In this ProductTank London talk, Product Consultant, Darren Gavigan explains the importance of emotional intelligence and how it can make you a better product manager.
His key points include:
- The emotional intelligence umbrella
- Curiosity and adaptability
- Passion and belief
Watch the video to see Darren’s talk in full. Or read on for an overview of his key points.
The emotional intelligence umbrella
Upon joining a new company as a consultant, Darren was told he would be ok because he had good emotional intelligence. The umbrella of things that encompasses what emotional intelligence is can be large, as emotional intelligence can be defined differently for everyone. Darren provides five areas to focus on that will help product managers to improve their working day, deliver successful products, enable their teams and further their product careers.
Empathy is the most valuable component of emotional intelligence. It underpins everything and is the biggest point of anything to do with emotional intelligence. It refers to the ability to understand and share the feelings of another person. Some ways to showcase empathy are to build relationships, say hi to colleagues, make small connections and make people feel valued. Product managers are in the middle of teams and it is the product manager’s job to connect the team together.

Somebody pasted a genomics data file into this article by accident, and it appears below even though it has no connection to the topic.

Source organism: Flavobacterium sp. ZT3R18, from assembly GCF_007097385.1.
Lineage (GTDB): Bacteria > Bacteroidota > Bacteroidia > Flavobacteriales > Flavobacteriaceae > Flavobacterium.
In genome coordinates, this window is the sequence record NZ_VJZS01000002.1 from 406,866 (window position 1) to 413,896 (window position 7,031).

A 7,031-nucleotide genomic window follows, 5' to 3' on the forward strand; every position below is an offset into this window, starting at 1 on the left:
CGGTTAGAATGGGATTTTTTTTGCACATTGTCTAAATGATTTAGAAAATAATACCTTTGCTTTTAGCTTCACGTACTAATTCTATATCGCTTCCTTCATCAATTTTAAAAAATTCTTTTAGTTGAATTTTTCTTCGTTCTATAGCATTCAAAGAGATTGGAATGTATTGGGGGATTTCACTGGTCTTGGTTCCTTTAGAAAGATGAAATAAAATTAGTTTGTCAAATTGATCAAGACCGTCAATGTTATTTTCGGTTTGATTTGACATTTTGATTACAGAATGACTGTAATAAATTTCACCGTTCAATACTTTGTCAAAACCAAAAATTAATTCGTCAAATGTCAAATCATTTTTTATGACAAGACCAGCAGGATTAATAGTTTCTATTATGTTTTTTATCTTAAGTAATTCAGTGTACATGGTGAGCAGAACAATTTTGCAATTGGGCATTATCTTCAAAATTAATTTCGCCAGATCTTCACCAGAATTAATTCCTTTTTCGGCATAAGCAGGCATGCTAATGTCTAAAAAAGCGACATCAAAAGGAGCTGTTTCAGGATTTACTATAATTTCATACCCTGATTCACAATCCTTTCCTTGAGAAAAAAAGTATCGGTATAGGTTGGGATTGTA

Curiosity and adaptability
Two other areas of focus Darren mentions are curiosity and adaptability. Product managers need to be willing to learn and become knowledgeable sponges. They must also be flexible and recognize when to continue a course of action and when it’s time for a change.
Passion and belief
Finally, passion and belief are two areas that are inherently linked. Product managers need to be passionate about the work they are doing. It’s infectious. If the product manager is passionate then their team will be also. They must also be able to show that they believe. They must have trust, faith, and confidence in their people and their products.
The key takeaway from this talk is that it doesn’t matter where we work, emotional intelligence is important.